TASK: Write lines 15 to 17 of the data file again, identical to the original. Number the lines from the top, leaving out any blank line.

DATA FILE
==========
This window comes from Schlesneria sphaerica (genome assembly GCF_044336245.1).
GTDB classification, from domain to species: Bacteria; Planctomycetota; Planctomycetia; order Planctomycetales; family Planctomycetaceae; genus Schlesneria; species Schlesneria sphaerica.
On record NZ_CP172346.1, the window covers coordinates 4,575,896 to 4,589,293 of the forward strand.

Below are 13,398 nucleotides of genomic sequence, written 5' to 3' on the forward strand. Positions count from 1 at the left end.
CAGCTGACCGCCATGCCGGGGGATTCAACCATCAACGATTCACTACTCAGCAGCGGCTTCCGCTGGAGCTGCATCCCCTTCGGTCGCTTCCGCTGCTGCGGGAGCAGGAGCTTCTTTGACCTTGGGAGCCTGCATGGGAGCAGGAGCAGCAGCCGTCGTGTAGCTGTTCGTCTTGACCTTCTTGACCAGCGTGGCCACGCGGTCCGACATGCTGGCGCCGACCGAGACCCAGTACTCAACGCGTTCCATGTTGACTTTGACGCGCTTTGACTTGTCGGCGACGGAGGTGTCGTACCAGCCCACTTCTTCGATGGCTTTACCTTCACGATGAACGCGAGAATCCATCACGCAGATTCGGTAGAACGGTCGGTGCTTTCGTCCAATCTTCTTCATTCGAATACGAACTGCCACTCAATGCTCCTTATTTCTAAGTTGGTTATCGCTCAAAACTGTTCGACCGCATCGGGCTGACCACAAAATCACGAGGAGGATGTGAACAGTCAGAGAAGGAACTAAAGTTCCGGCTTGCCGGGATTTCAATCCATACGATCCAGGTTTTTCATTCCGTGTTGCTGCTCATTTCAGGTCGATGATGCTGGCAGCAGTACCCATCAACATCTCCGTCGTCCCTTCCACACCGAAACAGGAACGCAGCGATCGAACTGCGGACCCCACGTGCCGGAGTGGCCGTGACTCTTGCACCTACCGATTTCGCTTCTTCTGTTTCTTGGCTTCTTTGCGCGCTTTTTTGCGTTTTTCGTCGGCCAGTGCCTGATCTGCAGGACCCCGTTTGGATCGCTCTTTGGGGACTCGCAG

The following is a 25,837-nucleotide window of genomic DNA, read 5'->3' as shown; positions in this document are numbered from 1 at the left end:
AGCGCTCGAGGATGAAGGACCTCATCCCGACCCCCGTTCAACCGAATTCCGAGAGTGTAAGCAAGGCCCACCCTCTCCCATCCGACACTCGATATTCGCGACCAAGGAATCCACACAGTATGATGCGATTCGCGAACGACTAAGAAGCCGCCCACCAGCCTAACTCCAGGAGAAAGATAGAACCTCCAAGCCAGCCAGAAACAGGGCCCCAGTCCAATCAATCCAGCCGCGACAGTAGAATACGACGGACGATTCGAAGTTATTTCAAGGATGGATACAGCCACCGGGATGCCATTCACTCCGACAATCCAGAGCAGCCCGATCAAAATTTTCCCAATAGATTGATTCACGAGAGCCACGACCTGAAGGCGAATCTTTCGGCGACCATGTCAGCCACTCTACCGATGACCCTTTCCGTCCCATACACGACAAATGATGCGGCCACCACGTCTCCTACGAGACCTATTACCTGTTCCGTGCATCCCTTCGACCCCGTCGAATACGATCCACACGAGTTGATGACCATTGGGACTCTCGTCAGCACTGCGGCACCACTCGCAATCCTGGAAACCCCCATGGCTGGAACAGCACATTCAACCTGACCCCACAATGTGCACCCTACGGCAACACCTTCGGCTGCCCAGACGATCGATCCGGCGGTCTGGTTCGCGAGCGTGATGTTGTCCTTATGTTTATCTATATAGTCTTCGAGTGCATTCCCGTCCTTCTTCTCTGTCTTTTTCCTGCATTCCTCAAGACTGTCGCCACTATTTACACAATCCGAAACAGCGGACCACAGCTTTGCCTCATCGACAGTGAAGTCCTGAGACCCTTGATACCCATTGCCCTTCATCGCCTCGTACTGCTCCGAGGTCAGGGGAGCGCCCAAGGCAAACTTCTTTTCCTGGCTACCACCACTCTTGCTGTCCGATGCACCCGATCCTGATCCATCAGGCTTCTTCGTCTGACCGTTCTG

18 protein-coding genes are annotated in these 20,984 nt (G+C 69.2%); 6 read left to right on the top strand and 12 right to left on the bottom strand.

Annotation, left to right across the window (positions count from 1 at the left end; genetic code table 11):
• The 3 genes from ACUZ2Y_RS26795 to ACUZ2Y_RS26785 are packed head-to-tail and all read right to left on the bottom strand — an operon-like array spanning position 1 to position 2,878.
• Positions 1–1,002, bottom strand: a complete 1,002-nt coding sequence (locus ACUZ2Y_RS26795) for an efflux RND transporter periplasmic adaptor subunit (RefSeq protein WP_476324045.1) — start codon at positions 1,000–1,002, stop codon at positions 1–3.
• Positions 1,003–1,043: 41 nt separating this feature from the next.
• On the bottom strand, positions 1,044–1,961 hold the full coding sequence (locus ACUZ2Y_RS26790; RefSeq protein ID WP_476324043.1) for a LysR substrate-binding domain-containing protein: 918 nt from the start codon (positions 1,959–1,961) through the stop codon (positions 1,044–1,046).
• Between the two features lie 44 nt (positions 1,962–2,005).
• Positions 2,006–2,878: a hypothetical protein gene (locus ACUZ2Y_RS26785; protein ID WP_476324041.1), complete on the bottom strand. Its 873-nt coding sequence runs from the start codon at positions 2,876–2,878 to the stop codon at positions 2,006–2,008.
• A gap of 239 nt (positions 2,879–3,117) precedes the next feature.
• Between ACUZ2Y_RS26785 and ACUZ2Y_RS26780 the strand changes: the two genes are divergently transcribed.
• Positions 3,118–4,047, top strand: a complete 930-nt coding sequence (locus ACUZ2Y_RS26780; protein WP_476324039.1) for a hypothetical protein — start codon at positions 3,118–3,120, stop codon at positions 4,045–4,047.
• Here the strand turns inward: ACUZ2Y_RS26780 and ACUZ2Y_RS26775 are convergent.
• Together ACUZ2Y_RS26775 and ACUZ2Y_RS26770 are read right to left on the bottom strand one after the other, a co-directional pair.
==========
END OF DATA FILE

• Positions 2,006–2,878: a hypothetical protein gene (locus ACUZ2Y_RS26785; protein ID WP_476324041.1), complete on the bottom strand. Its 873-nt coding sequence runs from the start codon at positions 2,876–2,878 to the stop codon at positions 2,006–2,008.
• A gap of 239 nt (positions 2,879–3,117) precedes the next feature.
• Between ACUZ2Y_RS26785 and ACUZ2Y_RS26780 the strand changes: the two genes are divergently transcribed.